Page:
– must handle words and documents
– should be available locally, bonus points for revision history
– must publish to the web, and ideally be editable there
– should accept content in markdown
– must have access control (which wiped out my original plan of using a static site generator)
While I worked on this, we were using the wiki feature in GitLab … which pretty much hit the nail on the head. Further investigation showed that the wiki feature in GitLab (and indeed in GitHub) is a ruby gem called Gollum.
In fact, the real Gollum is better than the versions in the GitLab/GitHub, with a few more features and of course if you are running your own copy, you can configure it yourself to generate navigation and other nice additions.
The installation instructions are straightforward: it’s basically a ruby gem. Once it’s installed, you can just run
gollum from the directory with the markdown files in, and it will bring up a server for you to access (by default: http://localhost:4567).
The home page is called
Home.markdown but Gollum will present you with an interface to create all the content. You can also click on “Pages” to see a list of all the pages, and also any nested directories, which is useful if you have a lot of content and/or you don’t want to manually create link to everything (navigation generation is available).
When you edit via the web interface, every save creates a commit. Similarly, if you’d rather work with the markdown in your local editor then you need to commit your changes before they are shown in the web interface, something that confused me for the first few minutes! All it means is that I squash commits before pushing quite often when I use gollum.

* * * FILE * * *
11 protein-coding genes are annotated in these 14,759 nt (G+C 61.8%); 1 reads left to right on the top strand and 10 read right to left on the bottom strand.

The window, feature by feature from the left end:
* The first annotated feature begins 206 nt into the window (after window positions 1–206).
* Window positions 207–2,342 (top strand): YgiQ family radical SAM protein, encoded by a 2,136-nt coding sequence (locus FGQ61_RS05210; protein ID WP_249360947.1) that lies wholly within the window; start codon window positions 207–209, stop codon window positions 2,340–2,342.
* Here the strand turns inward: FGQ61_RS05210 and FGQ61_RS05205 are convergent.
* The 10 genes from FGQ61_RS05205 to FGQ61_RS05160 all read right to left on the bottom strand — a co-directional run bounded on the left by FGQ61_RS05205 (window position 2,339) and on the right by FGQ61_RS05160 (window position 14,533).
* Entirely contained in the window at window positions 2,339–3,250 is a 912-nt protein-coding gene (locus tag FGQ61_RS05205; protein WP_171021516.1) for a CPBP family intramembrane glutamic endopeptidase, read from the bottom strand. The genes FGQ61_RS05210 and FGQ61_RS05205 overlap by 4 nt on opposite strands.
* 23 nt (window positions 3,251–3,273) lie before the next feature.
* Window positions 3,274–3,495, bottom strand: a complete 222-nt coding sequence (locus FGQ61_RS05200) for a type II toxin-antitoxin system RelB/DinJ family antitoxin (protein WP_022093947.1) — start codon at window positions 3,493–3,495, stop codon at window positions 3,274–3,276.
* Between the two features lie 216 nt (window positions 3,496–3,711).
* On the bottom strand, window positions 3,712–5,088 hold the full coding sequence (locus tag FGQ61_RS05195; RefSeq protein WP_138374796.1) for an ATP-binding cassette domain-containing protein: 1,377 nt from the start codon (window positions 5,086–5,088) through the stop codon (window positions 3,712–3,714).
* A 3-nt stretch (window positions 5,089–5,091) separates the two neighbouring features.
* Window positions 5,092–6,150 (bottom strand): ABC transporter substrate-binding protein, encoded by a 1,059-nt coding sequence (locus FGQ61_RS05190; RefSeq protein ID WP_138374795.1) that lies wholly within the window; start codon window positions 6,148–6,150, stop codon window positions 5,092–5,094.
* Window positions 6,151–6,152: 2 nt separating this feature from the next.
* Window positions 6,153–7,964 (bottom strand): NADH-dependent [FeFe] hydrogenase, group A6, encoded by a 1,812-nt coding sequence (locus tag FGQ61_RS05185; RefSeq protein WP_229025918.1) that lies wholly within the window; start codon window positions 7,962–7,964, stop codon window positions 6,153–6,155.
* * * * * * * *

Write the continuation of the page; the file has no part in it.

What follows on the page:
On both GitLab and GitHub, you can clone the wikis locally, and I find this a much easier way to work with content than using the online editors. I run gollum locally to check that everything looks correct before I push my changes back to the main repos and make the content visible – it’s a great tool and I’m most impressed that it supports other markups in addition to markdown itself. You can use various markdown flavours, but also textile, restructured text, mediawiki markup and asciidoc, among others. If you’re already using another markdown tool for something else, it’s likely that gollum can support that also and save you from having to keep a handle on multiple markdown formats!
I hadn’t even heard of Gollum although it turns out I was using it all along, and I think it’s an excellent tool; I’m also considering installing it standalone rather than using the versions that are in our source control tools as it does have more to offer than the features we’re currently using. I’m interested to hear your experiences with Gollum or other developer-friendly documentation tools, so please leave me a comment if you have something to share!